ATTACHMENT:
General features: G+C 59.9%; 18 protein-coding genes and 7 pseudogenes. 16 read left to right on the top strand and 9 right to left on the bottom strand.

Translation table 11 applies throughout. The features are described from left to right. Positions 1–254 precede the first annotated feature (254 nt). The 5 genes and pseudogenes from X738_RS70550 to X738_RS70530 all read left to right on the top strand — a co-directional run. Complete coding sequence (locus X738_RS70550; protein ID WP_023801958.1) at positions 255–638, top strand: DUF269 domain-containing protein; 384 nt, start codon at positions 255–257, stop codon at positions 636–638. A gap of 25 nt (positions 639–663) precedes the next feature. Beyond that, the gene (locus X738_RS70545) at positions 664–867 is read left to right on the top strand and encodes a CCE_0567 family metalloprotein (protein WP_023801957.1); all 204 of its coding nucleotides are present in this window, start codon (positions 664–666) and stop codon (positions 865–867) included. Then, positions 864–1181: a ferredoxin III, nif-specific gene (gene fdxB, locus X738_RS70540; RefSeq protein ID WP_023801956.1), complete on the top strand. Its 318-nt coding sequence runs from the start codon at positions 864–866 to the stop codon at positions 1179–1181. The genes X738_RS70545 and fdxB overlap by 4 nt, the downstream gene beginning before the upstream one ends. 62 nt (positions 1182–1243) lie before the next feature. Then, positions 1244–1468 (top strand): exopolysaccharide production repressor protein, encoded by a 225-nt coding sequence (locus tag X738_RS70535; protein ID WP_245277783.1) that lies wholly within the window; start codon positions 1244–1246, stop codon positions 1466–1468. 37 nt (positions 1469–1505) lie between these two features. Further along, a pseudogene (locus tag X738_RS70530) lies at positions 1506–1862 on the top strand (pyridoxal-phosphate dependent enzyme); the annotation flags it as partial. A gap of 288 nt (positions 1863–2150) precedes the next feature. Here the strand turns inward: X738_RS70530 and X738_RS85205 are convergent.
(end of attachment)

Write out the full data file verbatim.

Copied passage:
General features: G+C 59.9%; 18 protein-coding genes and 7 pseudogenes. 16 read left to right on the top strand and 9 right to left on the bottom strand.

Translation table 11 applies throughout. The features are described from left to right. Positions 1–254 precede the first annotated feature (254 nt). The 5 genes and pseudogenes from X738_RS70550 to X738_RS70530 all read left to right on the top strand — a co-directional run. Complete coding sequence (locus X738_RS70550; protein ID WP_023801958.1) at positions 255–638, top strand: DUF269 domain-containing protein; 384 nt, start codon at positions 255–257, stop codon at positions 636–638. A gap of 25 nt (positions 639–663) precedes the next feature. Beyond that, the gene (locus X738_RS70545) at positions 664–867 is read left to right on the top strand and encodes a CCE_0567 family metalloprotein (protein WP_023801957.1); all 204 of its coding nucleotides are present in this window, start codon (positions 664–666) and stop codon (positions 865–867) included. Then, positions 864–1181: a ferredoxin III, nif-specific gene (gene fdxB, locus X738_RS70540; RefSeq protein ID WP_023801956.1), complete on the top strand. Its 318-nt coding sequence runs from the start codon at positions 864–866 to the stop codon at positions 1179–1181. The genes X738_RS70545 and fdxB overlap by 4 nt, the downstream gene beginning before the upstream one ends. 62 nt (positions 1182–1243) lie before the next feature. Then, positions 1244–1468 (top strand): exopolysaccharide production repressor protein, encoded by a 225-nt coding sequence (locus tag X738_RS70535; protein ID WP_245277783.1) that lies wholly within the window; start codon positions 1244–1246, stop codon positions 1466–1468. 37 nt (positions 1469–1505) lie between these two features. Further along, a pseudogene (locus tag X738_RS70530) lies at positions 1506–1862 on the top strand (pyridoxal-phosphate dependent enzyme); the annotation flags it as partial. A gap of 288 nt (positions 1863–2150) precedes the next feature. Here the strand turns inward: X738_RS70530 and X738_RS85205 are convergent.